Build, train, and evaluate a machine learning product-based classifier on a customer profile

Building, training, and evaluating machine learning models can be done graphically by using the SPSS® Modeler flow feature in IBM® Watson™ Studio Desktop. IBM Watson SPSS Modeler flows in Watson Studio Desktop provide an interactive environment for quickly building machine learning pipelines that flow data from ingestion to transformation to model building and evaluation, without needing any code.

This tutorial uses the SPSS Modeler components in IBM Watson Studio Desktop to build, train, and evaluate a machine learning product-based classifier on a customer profile to predict whether a customer would subscribe to a mortgage, savings, or pension account. As an alternative, you can use IBM Watson Studio in IBM Cloud.

In this tutorial, I use existing financial data to train and evaluate the model.

Prerequisites

To complete this tutorial, you need IBM Watson Studio Desktop. You can get a free trial version of Watson Studio Desktop, which also includes the SPSS Modeler flow feature.

As an option to using Watson Studio Desktop, you can use IBM Cloud and create services like Watson Studio, IBM Watson Machine Learning Service, and IBM Cloud Object Storage. For this, you need to create an IBM Cloud account. You can get a free trial account if you don’t already have one.

Estimated time

It should take you approximately 60 minutes to complete this tutorial.

Steps

If you need to understand the basics of the SPSS Modeler flow, read the Creating SPSS Modeler flows in Watson Studio tutorial.

Create the model flow

First, upload the initial flow. After installing Watson Studio Desktop:

  1. Create a new empty project and give it a name.

    Create Project

  2. Click Add to Project, and select Modeler Flow. From the From File tab, provide a name and an optional description and upload the modeler flow (finance-products-promotion.str). Click Create to create the modeler flow.

    Import modeler flow

Assign data assets

To run the flow, you must first connect the flow with the appropriate set of test data available in your project.

  1. Select the Data Asset node to the left of the flow (the input node).

  2. Select Open from the menu. The following image shows the attributes of the node to the right.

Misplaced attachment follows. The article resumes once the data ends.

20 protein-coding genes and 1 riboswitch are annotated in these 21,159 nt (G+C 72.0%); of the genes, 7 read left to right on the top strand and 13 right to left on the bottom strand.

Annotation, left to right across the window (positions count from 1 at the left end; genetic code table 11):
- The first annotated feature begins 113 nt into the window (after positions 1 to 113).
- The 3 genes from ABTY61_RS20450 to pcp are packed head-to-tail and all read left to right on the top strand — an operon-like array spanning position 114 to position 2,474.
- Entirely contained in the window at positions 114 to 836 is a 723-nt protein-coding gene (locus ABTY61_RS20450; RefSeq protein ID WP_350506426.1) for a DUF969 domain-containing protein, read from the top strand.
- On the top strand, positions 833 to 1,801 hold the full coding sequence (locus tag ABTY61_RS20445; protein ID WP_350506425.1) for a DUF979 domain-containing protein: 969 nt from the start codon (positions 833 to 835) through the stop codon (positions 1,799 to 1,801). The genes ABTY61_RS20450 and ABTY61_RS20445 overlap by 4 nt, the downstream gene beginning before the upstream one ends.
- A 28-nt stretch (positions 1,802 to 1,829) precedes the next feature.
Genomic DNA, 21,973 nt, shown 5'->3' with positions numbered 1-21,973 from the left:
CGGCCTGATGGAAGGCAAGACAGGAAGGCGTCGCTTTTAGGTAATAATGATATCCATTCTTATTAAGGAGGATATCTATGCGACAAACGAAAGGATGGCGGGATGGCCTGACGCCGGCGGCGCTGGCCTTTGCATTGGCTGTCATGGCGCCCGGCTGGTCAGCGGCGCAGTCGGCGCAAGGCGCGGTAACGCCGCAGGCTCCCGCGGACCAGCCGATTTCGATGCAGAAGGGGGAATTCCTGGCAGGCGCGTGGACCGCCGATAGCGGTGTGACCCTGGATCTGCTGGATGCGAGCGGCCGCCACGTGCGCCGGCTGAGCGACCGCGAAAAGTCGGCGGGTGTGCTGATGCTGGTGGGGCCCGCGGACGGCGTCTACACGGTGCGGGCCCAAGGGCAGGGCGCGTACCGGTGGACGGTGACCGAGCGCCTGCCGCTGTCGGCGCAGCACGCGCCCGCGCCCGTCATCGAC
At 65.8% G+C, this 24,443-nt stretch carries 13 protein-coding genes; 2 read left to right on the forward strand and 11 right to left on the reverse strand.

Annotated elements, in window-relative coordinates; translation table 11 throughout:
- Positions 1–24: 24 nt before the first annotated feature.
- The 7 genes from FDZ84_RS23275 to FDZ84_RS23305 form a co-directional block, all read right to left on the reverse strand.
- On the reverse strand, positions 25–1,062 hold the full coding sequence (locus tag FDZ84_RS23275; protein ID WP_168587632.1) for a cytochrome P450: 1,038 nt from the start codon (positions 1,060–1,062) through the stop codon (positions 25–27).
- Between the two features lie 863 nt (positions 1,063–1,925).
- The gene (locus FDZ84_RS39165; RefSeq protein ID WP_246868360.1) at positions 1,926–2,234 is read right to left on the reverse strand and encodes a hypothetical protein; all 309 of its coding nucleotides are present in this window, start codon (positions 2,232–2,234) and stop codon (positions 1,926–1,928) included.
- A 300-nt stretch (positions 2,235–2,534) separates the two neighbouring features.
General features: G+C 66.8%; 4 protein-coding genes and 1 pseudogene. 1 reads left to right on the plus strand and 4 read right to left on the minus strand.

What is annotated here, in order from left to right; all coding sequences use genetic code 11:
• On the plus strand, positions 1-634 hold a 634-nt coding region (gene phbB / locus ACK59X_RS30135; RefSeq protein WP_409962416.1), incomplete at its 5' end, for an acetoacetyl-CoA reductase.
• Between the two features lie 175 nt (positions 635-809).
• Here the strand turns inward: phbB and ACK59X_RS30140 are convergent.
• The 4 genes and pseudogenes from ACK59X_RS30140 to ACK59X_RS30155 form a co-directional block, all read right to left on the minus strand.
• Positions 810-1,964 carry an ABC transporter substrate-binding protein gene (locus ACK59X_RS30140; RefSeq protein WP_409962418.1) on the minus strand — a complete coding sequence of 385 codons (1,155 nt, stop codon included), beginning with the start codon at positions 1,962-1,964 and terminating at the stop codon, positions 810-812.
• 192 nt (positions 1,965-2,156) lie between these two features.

Import modeler flow

  3. Click Change data asset to change the input file.

  4. Select your .csv file that contains the financial data, and click OK.

  5. Click Save.

Data background

In 2016, a retail bank sold several products (mortgage accounts, savings accounts, and pension accounts) to its customers. It kept a record of all historical data, and this data is available for analysis and reuse. Following a merger in 2017, the bank has new customers and wants to launch some marketing campaigns.

From the historical data, you can train a machine learning product-based classifier on a customer profile (age, income, or account) to predict whether a customer would subscribe to a mortgage, savings, or pension account. You can apply this predictive model to the new customer data and predict what products they will subscribe to.

Understanding the data

The following steps show how we analyze the historical data of customers from 2016. Because we are promoting financial products to customers, let’s see how many customers have subscribed to each product through the flow.

  1. Select the Mortgage data node. It’s a Select type where you can select data with a condition like in an SQL query. Click Open.

    Mortgage node

  2. There is a condition where Mortgage = 1. This selects all of the customers who bought a Mortgage product. Click the Mortgage data node again, and select Run. This gives you the output by applying the condition to the data set.

    Mortgage node run

  3. Select the three dots on the output, and click Open. This gives you the result and shows the total count of Mortgage, which indicates the number of customers who bought the Mortgage product.

    Mortgage node

You can use these same steps to find out how many customers bought Savings and Pension products. Use the Savings and Pension nodes instead of the Mortgage node.

Next, we’ll look to see how many customers bought multiple products

  1. Click the nb_product derive node, then click Open. You see that in the expression field there is a formula for this new derived column. It’s the sum of the values in each of the Mortgage, Savings, and Pension fields. A 1 in this field means that the customer has subscribed to this product, otherwise it’s 0.

    Multiple product derive node

  2. After the new field is run, you can add a Select node where you can have a condition to select the rows where the new derived field (nb_product) has a value greater than 1. This means these are the customers who bought more than one product.

    Multiple product select node

  3. Click Run by selecting the three dots on the same derive node. Then, click Open on the output from the right pane to see the result. You see a new derived field with the sum of the values.

    Multiple product run

    The output shows the total number of customers who bought more than one product.

    Multiple product result

Now, we’ll find out how many customers bought all three products.

  1. From the same derive node, connect it to a Select node, and the condition for this use case is to select the rows where the new derived field (nb_product) has a value equal to 1.